Informed, Energized, Active, Connected, Inspired, Relaxed, Grateful: ALR Conference 2013

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March 11, 2013
By Jim Sallis
Informed, Energized, Active, Connected, Inspired, Relaxed, Grateful: ALR Conference 2013

How can a conference produce all of these outcomes? Our goal is to plan and deliver an extraordinary conference--every year! I hope the attendees had as positive an experience as I did at the 2013 ALR Annual Conference.

Informed: The presenters did not disappoint. They demonstrated that the research is becoming more sophisticated methodologically and conceptually, while becoming more relevant to policy-makers and practitioners. My only disappointment is that I could not go to more of the oral sessions, and I was not able to see all the posters. But the slides and abstracts will be posted on the ALR website so we can all catch up on what we missed.

Energized: To me, the magic of the ALR Conference is that people from so many disciplines, sectors, interests, and backgrounds come together, you never know what you are going to learn next. Hearing about the progress in our field energizes me. I learned about new research on Walk Score, Bike Score, and Transit Score. I heard that school physical activity policies are improving the lives of children. I learned about the progress in passing and implementing shared use policies in my home state of Mississippi. This evidence of research making a difference in people's lives across the country (and in other countries) is what keeps me excited about this field.

Active: I danced to Beatles music played by the Baja Bugs. I led a bike tour of the beach and boardwalk. I participated like many of you in the filming of an ALR Instant Recess® activity break. You’ll be able to find it on the ALR YouTube channel soon. I danced the Pata Pata from South Africa. Active Applause made a long conference active and tolerable. It has been difficult to convince other groups to include these kinds of active components in their meetings, but once you experience an active conference, you don't want to go back.

Connected: At the opening of the conference I challenged attendees to meet 20 new people, and I know I reached that goal. I met students from Germany who are trying to get more active living research in their country. I met a grantee who rode her bike across the US as well as her physician-mother, both of whom are advocating for evidence-based policy change. I met practitioners from transportation, parks, physical education, public health, and planning fields who attended so they can improve their practice.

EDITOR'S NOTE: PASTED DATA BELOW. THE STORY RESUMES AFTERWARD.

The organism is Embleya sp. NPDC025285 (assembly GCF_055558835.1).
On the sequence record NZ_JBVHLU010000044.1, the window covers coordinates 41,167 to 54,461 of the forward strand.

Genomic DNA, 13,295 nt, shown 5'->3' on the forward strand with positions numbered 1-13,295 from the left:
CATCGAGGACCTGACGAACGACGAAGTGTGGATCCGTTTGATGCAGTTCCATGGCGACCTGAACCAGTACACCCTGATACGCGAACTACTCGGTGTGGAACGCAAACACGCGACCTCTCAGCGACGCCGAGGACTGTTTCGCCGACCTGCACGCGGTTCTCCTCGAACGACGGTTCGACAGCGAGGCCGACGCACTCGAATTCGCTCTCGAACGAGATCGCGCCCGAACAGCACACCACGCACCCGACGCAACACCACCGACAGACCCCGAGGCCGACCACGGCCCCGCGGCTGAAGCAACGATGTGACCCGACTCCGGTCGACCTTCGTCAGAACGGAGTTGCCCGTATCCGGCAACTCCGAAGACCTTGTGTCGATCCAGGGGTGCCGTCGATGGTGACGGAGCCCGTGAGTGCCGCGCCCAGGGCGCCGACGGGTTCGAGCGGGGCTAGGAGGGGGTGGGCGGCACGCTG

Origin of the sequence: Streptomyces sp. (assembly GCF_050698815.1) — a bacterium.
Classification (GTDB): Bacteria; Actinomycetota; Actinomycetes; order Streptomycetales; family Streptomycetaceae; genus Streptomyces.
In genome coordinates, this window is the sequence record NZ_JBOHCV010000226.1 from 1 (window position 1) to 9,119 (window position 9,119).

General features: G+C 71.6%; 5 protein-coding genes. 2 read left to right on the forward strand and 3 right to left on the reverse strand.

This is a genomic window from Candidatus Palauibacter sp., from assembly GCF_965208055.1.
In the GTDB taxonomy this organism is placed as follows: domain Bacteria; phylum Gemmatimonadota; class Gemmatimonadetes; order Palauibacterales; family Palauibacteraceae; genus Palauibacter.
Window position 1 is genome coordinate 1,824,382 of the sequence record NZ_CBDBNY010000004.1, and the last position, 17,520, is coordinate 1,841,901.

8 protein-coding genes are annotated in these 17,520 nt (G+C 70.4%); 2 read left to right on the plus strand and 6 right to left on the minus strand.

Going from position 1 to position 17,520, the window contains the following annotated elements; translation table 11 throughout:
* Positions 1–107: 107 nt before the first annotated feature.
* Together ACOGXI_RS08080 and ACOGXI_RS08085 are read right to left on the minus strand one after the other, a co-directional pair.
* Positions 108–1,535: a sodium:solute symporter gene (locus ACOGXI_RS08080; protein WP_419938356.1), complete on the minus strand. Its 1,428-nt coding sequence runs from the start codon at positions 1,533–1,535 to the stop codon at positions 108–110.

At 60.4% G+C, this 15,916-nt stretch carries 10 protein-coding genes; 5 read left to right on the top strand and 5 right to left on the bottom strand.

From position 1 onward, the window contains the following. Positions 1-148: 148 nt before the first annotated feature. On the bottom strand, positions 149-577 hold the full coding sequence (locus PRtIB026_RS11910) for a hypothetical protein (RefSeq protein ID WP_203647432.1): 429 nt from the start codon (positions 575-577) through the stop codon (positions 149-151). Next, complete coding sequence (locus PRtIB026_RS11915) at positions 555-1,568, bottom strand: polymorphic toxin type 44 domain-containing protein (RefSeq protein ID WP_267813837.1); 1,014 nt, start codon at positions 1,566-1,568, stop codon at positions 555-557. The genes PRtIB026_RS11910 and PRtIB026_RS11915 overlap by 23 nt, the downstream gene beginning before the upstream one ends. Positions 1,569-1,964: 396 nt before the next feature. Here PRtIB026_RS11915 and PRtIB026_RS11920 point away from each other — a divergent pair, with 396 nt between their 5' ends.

Inspired: I was inspired by Mayor Mick Cornett's story of how he has engaged citizens to transform Oklahoma City and his explanation of how sidewalks, trails, and parks are playing a key role in the economic redevelopment of a major city. I was inspired by Laura Brennan's tenacity and creativity in creating the concepts and measures needed to evaluate Active Living by Design. She made it clear that improving active living is not easy, but there are many coalitions around the country who are creating healthier communities. I was inspired by the high school student who led a workshop tour and who has been a health advocate for four years already. The Story Slam was both inspiring and entertaining. I salute the brave storytellers for their creativity and vivacity.

Relaxed: Though the ALR Conference is a non-stop event for me, I was oddly relaxed throughout. The physical activity, the warm social interactions, the welcoming atmosphere, and being surrounded by water had a calming effect. And the perfect weather did its part too. I appreciate all the public and private compliments on the meeting and thanks for the positive role ALR has played in the professional lives of many.Maya Rockeymoore participates in the Story Slam

Grateful: Thanks to the superb co-chairs, Maya Rockeymoore and Christine Economos, for making our vision of an integrated research and policy/practice conference a roaring success. Thanks to the Program Committee for choosing outstanding presentations amid tough competition that led to more than 25% of submissions being rejected. And thanks to our dedicated ALR staff for their year of planning and to other staff and students from our office for pitching in. Now it's time to look forward to ALR 2014.

That's my ALR 2013 experience. What's yours?

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